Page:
As an artist, I love the sensuousness of working in the encaustic medium which I discovered in 2008. Encaustic painting involves beeswax, resin and pigments in varying combinations. They are mixed together and applied to a panel in layers which are fused with a torch or heat gun. This is where the name comes from. The Greek work “encaustikos” means to heat or burn.
Handmade products are one of the easiest ways to create an artful kitchen. In fact there was a whole turn of the century style devoted to that concept. The Arts and Crafts movement (1880-1910) was a reaction to the industrial age of machinery and mass production. Proponents felt that items crafted by human hands were imbued with a soulfulness that was lacking in factory produced goods. I think they had a point and, although mass production definitely has its perks, it’s nice to include unique handcrafted tiles, tableware or linens in your kitchen.
Before we get too crazy with the art here (I’m so sure we will!) I wanted to share some solid info about tile from the man who knows it best, Ryan Fasan. I had the pleasure of meeting “THE tile man” on my recent trip to the trade show Cevisama with Tile of Spain. Ryan is a professional consultant for all things tile related and also spoke this past week at the trade show Coverings in Orlando. Explaining and sharing his vision and understanding of ceramic tile is what he does best and he has graciously agreed to dish his knowledge here with us at Artful Kitchens. Take it away, Ryan! (For your viewing pleasure I am including some photos from some of the Spanish tile brands seen at Cevisama15)
Welcome to today’s installment of Tile Tuesday! The second half of my adventure with Tile of Spain took us to Valencia, location of Cevisama the annual trade show held to showcase the latest innovations introduced by the Spanish tile industry.
Welcome the the third installment of Tile Tuesday. If you missed the last two you can catch them here and here.
The second half of my adventure with Tile of Spain took us to Valencia, the location of Cevisama, annual trade show held to showcase the latest innovations introduced by the Spanish tile industry.
Attending Cevisama was an introduction to a whole world of possibilities! If you’ve been following Tile Tuesday, you already know that ceramic tile is a part of the Spanish culture dating back to Roman and Moorish times. Tile is nothing new but the uses and innovations in the ceramic industry certainly are! In the coming weeks we’ll talk about some of the big trends I saw that you can incorporate into your own kitchen.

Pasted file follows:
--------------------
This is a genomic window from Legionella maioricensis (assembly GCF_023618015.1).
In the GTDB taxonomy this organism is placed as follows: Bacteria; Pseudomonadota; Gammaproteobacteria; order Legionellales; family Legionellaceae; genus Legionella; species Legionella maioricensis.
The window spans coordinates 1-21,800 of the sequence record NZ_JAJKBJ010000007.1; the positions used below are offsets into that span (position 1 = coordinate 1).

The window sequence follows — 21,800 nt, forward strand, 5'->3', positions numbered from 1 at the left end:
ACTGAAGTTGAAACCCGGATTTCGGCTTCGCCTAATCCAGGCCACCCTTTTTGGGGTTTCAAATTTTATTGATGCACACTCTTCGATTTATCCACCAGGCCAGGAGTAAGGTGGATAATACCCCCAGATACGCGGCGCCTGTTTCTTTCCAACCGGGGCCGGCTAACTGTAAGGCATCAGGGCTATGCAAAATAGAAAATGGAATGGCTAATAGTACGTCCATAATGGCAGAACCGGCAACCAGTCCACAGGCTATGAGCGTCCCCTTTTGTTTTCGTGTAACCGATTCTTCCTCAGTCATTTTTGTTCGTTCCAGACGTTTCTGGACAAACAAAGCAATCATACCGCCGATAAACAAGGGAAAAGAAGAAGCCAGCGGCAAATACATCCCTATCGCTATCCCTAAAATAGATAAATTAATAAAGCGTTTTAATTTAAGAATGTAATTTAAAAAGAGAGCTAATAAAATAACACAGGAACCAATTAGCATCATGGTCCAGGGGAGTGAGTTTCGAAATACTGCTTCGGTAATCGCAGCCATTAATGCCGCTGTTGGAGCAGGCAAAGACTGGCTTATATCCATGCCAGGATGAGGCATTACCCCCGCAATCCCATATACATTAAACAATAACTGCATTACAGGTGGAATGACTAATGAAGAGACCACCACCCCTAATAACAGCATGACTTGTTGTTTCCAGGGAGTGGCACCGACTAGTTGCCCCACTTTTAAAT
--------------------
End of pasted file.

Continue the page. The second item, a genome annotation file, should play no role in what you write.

Before we do that let’s cover some good to know, sometimes misunderstood, facts about tile. For your viewing pleasure I have inserted a little eye candy to keep you on your toes!
WHAT IS IT?
Ceramic tile is a perfect balance of the classical elements of earth (clay), air, water and fire. All are involved in its creation. All tile is made of either red or white clay.
CERAMIC, PORCELAIN OR BOTH?
One big question I get regards porcelain vs. ceramic. Guess what? Porcelain tiles ARE ceramic tiles. There is only one technical difference. A tile must have a water absorbtion rate of .05 to be classified as porcelain.
Typically porcelain tiles are denser, less porous and as a result more durable than other ceramics. You can also get them “rectified” which means crisp sharp perfectly squared edges that mean a tight fit with minimal grout lines.
IS PORCELAIN THE SAME COLOR ALL THE WAY THROUGH?
In the past I believed that a porcelain tile was the same color all the way through so that a small chip would be no big deal but I learned that is not always true. You CAN get something called “through-body porcelain” which means that if the tile is not glazed, the color and texture are consistent all the way through the tile. However porcelain tiles can also have surface glazes and textures that are not “through-body”.
WHERE DOES IT GO?
Tiles used for exterior applications are porcelain but not all porcelain tiles are recommended to be used outside. Generally you can put just about any type of tile on the wall but you’re much better off with porcelain on the floor for durability. Remember, although beautiful, glossy finishes are always more slippery than honed, or matte finishes. Got it? Good. Since you made it all the way to the end, I have a special treat for you.
Next Tile Tuesday: Uncovering Valencia with Tile of Spain, perhaps another video slideshow??